ENGL 311
Trans-American Modernisms: Latin America, the Caribbean, and the Black and Latinx U.S. Spring 2023
Division I Difference, Power, and Equity

Class Details

What would it mean to rethink Modernism through a hemispheric-American lens? This course aims to broaden your perspective of what “Modernism” (as it is known in the Anglophone world) is and/or could be. Our approach assumes that the history of Modernism as a global literary movement made up of divergent though related literatures is yet to be written. It also seeks to resituate our understanding of Latinx literature within the geo-social space of the U.S. South and the Global South, treating “Latinx” as a hemispheric project while facilitating cross-disciplinary conversation between African American Studies, Latin American Studies, and American Studies. We’ll begin by reading contemporary literary theory to introduce a global perspective to the study of modernist movements. Thereafter we’ll turn to study Modernism’s major nineteenth-century precursor poets of the Americas (Whitman, Dickinson, Martí, and Darío) to articulate key questions about modernist innovation and what it means for the poets and artists of the geo-social peripheries to participate in, repudiate, or be excluded from l’esprit nouveau of modernist and avant-garde movements. We will examine what George Yúdice calls the “double bind” situation of the Latin American artist (either be Europe’s double or its Other), as we survey early to mid twentieth-century Latin American and Caribbean responses to European Surrealism. From there we will move to consider the trans-American dialogue between Langston Hughes, Nicolás Guillén, and Federico García Lorca (whose Poeta en Nueva York recounts the poet’s journey from Black Harlem to Cuba). Finally, we will zero in on the early to mid twentieth-century Black and Latinx experiences of modernism/modernity in the U.S. while also attending to where questions of race, class, and gender/sexuality emerge in the canon of Anglo-American Modernism.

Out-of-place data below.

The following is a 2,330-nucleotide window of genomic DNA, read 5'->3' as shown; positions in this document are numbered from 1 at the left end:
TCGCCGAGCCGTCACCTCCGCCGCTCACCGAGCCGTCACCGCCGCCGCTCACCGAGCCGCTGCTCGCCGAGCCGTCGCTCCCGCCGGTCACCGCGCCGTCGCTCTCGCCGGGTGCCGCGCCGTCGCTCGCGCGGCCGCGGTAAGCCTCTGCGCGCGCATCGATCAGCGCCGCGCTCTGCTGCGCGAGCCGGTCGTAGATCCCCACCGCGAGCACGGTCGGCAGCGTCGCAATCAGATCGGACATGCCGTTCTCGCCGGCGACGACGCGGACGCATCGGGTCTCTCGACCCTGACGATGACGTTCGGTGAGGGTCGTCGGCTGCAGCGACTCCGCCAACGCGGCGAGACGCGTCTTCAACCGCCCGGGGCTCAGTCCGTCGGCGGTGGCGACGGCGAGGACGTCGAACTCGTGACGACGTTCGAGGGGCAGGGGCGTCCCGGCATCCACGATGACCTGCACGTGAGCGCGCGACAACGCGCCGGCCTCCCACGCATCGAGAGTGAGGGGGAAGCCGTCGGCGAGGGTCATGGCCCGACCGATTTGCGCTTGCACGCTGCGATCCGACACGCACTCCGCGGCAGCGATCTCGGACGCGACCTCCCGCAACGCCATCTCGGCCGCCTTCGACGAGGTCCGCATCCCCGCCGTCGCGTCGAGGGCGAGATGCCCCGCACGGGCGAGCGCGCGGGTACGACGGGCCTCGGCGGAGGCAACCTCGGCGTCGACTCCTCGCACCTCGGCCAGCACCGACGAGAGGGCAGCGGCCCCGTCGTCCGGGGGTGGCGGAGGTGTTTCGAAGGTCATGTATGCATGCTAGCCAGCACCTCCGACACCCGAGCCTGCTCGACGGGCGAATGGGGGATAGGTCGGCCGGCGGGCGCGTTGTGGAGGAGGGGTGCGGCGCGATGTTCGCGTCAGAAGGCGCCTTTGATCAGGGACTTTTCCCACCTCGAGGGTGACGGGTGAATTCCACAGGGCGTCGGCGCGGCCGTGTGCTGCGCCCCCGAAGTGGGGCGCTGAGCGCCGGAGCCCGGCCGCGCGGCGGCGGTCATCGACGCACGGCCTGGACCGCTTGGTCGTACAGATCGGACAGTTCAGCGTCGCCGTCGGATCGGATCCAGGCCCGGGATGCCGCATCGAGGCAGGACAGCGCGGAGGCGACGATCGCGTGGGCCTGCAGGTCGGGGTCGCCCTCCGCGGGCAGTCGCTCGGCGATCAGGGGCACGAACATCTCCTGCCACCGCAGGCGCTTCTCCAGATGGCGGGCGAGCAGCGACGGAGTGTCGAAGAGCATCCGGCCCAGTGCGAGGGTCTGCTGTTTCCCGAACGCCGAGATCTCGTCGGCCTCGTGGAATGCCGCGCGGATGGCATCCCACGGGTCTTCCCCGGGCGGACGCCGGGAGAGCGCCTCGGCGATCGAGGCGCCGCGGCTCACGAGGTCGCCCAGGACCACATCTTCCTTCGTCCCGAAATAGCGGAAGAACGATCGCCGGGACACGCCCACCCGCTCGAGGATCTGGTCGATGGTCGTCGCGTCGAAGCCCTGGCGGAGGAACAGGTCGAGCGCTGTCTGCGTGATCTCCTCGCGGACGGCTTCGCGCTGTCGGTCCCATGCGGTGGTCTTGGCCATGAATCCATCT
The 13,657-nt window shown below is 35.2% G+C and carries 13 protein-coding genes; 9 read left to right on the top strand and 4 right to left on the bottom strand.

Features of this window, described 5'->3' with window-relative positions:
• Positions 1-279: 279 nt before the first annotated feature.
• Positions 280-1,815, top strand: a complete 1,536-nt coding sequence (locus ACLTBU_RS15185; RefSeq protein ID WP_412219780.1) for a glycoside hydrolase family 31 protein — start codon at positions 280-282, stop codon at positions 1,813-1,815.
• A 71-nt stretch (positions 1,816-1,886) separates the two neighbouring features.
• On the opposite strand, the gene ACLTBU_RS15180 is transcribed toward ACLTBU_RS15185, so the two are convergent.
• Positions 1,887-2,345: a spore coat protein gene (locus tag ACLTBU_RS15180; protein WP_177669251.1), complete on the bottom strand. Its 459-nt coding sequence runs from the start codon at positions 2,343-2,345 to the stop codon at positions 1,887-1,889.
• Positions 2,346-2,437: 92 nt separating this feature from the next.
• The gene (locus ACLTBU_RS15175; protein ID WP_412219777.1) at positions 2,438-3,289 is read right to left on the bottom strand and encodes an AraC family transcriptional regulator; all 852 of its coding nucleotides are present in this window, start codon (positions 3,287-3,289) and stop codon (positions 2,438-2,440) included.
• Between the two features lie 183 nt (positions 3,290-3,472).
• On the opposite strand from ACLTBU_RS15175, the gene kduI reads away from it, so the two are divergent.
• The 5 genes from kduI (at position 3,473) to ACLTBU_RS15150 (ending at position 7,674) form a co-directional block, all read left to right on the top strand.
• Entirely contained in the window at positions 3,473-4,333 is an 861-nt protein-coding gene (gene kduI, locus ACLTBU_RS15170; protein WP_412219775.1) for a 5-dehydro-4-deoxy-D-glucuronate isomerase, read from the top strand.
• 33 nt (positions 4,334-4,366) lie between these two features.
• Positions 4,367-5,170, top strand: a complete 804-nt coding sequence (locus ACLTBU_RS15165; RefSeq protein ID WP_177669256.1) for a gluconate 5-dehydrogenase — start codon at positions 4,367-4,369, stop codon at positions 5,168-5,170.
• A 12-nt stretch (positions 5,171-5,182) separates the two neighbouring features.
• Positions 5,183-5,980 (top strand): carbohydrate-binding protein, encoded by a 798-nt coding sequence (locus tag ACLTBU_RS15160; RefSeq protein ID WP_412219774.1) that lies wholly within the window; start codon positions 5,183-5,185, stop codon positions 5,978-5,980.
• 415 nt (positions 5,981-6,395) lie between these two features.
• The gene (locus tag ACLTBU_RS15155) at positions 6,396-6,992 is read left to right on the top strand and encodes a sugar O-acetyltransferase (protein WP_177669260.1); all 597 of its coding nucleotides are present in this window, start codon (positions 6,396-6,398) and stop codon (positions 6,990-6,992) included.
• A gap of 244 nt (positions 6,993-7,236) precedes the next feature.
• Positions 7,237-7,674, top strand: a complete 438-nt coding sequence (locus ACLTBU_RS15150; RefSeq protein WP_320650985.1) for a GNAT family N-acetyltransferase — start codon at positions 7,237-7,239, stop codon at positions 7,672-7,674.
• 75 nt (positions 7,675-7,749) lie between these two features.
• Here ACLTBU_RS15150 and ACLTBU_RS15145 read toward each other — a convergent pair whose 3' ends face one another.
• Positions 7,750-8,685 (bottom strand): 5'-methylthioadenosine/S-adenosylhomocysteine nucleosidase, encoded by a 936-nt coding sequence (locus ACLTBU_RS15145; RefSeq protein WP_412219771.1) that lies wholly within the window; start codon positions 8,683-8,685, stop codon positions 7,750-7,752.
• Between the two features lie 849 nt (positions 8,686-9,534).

The Class: Format: seminar
Limit: 25
Expected: 25
Class#: 3818
Grading: no pass/fail option, yes fifth course option
Requirements/Evaluation: Active participation in in-class and online discussion, two close-reading papers (5 pages each), contributions to course blog, and a final 8-10 page research paper.
Prerequisites: A 100-level ENGL course, or a score of 5 on the AP English Literature exam, or a score of 6 or 7 on the Higher Level IB English exam, or permission of the instructor.
Enrollment Preferences: English majors, but non-majors with a strong interest in the subject are welcome.
Distributions: Division I Difference, Power, and Equity
DPE Notes: This course offers students the opportunity to think critically about the experiences of socially marginalized groups throughout U.S. and Latin American history. The course emphasizes the experiences of colonization and U.S. imperialism in Latin America, those of social conflict in border regions throughout the U.S., and African-American experiences of racial injustice.
Attributes: ENGL Literary Histories C
LATS Countries of Origin + Transnationalism Elect

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